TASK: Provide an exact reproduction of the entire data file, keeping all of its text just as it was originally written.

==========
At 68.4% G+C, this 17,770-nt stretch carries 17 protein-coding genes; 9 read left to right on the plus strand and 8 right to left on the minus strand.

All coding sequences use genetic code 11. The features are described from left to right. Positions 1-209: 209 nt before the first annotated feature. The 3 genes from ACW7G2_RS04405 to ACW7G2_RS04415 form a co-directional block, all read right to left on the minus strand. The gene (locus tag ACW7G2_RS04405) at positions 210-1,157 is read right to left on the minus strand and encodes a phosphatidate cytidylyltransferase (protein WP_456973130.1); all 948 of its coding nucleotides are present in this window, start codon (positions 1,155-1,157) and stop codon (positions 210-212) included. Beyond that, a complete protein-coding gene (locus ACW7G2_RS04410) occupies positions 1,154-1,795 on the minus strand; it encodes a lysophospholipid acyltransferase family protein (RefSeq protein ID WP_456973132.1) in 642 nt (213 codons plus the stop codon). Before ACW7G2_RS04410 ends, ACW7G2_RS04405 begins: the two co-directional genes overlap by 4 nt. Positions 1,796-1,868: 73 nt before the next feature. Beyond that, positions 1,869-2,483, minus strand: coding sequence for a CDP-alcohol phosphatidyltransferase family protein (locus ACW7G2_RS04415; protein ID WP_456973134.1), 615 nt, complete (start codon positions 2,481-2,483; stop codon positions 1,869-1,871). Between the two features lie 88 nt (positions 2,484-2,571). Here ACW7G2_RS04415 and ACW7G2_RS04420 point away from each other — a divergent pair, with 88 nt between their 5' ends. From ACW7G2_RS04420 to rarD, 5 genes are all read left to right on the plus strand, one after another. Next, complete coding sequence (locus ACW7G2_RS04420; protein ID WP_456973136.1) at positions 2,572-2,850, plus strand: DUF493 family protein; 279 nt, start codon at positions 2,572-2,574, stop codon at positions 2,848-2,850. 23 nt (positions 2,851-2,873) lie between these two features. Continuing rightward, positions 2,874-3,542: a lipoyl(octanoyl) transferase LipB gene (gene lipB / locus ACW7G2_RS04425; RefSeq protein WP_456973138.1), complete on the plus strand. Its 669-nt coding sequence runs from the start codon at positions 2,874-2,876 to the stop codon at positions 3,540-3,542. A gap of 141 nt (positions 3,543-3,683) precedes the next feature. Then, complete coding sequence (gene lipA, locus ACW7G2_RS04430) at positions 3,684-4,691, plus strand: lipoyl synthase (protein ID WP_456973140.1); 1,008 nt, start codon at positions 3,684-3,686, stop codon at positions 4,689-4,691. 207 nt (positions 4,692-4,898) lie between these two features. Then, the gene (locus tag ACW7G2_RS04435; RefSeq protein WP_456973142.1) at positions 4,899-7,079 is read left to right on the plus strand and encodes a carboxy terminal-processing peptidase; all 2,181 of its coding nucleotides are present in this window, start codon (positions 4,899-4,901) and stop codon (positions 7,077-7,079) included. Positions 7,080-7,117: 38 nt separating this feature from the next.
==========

At 68.4% G+C, this 17,770-nt stretch carries 17 protein-coding genes; 9 read left to right on the plus strand and 8 right to left on the minus strand.

All coding sequences use genetic code 11. The features are described from left to right. Positions 1-209: 209 nt before the first annotated feature. The 3 genes from ACW7G2_RS04405 to ACW7G2_RS04415 form a co-directional block, all read right to left on the minus strand. The gene (locus tag ACW7G2_RS04405) at positions 210-1,157 is read right to left on the minus strand and encodes a phosphatidate cytidylyltransferase (protein WP_456973130.1); all 948 of its coding nucleotides are present in this window, start codon (positions 1,155-1,157) and stop codon (positions 210-212) included. Beyond that, a complete protein-coding gene (locus ACW7G2_RS04410) occupies positions 1,154-1,795 on the minus strand; it encodes a lysophospholipid acyltransferase family protein (RefSeq protein ID WP_456973132.1) in 642 nt (213 codons plus the stop codon). Before ACW7G2_RS04410 ends, ACW7G2_RS04405 begins: the two co-directional genes overlap by 4 nt. Positions 1,796-1,868: 73 nt before the next feature. Beyond that, positions 1,869-2,483, minus strand: coding sequence for a CDP-alcohol phosphatidyltransferase family protein (locus ACW7G2_RS04415; protein ID WP_456973134.1), 615 nt, complete (start codon positions 2,481-2,483; stop codon positions 1,869-1,871). Between the two features lie 88 nt (positions 2,484-2,571). Here ACW7G2_RS04415 and ACW7G2_RS04420 point away from each other — a divergent pair, with 88 nt between their 5' ends. From ACW7G2_RS04420 to rarD, 5 genes are all read left to right on the plus strand, one after another. Next, complete coding sequence (locus ACW7G2_RS04420; protein ID WP_456973136.1) at positions 2,572-2,850, plus strand: DUF493 family protein; 279 nt, start codon at positions 2,572-2,574, stop codon at positions 2,848-2,850. 23 nt (positions 2,851-2,873) lie between these two features. Continuing rightward, positions 2,874-3,542: a lipoyl(octanoyl) transferase LipB gene (gene lipB / locus ACW7G2_RS04425; RefSeq protein WP_456973138.1), complete on the plus strand. Its 669-nt coding sequence runs from the start codon at positions 2,874-2,876 to the stop codon at positions 3,540-3,542. A gap of 141 nt (positions 3,543-3,683) precedes the next feature. Then, complete coding sequence (gene lipA, locus ACW7G2_RS04430) at positions 3,684-4,691, plus strand: lipoyl synthase (protein ID WP_456973140.1); 1,008 nt, start codon at positions 3,684-3,686, stop codon at positions 4,689-4,691. 207 nt (positions 4,692-4,898) lie between these two features. Then, the gene (locus tag ACW7G2_RS04435; RefSeq protein WP_456973142.1) at positions 4,899-7,079 is read left to right on the plus strand and encodes a carboxy terminal-processing peptidase; all 2,181 of its coding nucleotides are present in this window, start codon (positions 4,899-4,901) and stop codon (positions 7,077-7,079) included. Positions 7,080-7,117: 38 nt separating this feature from the next.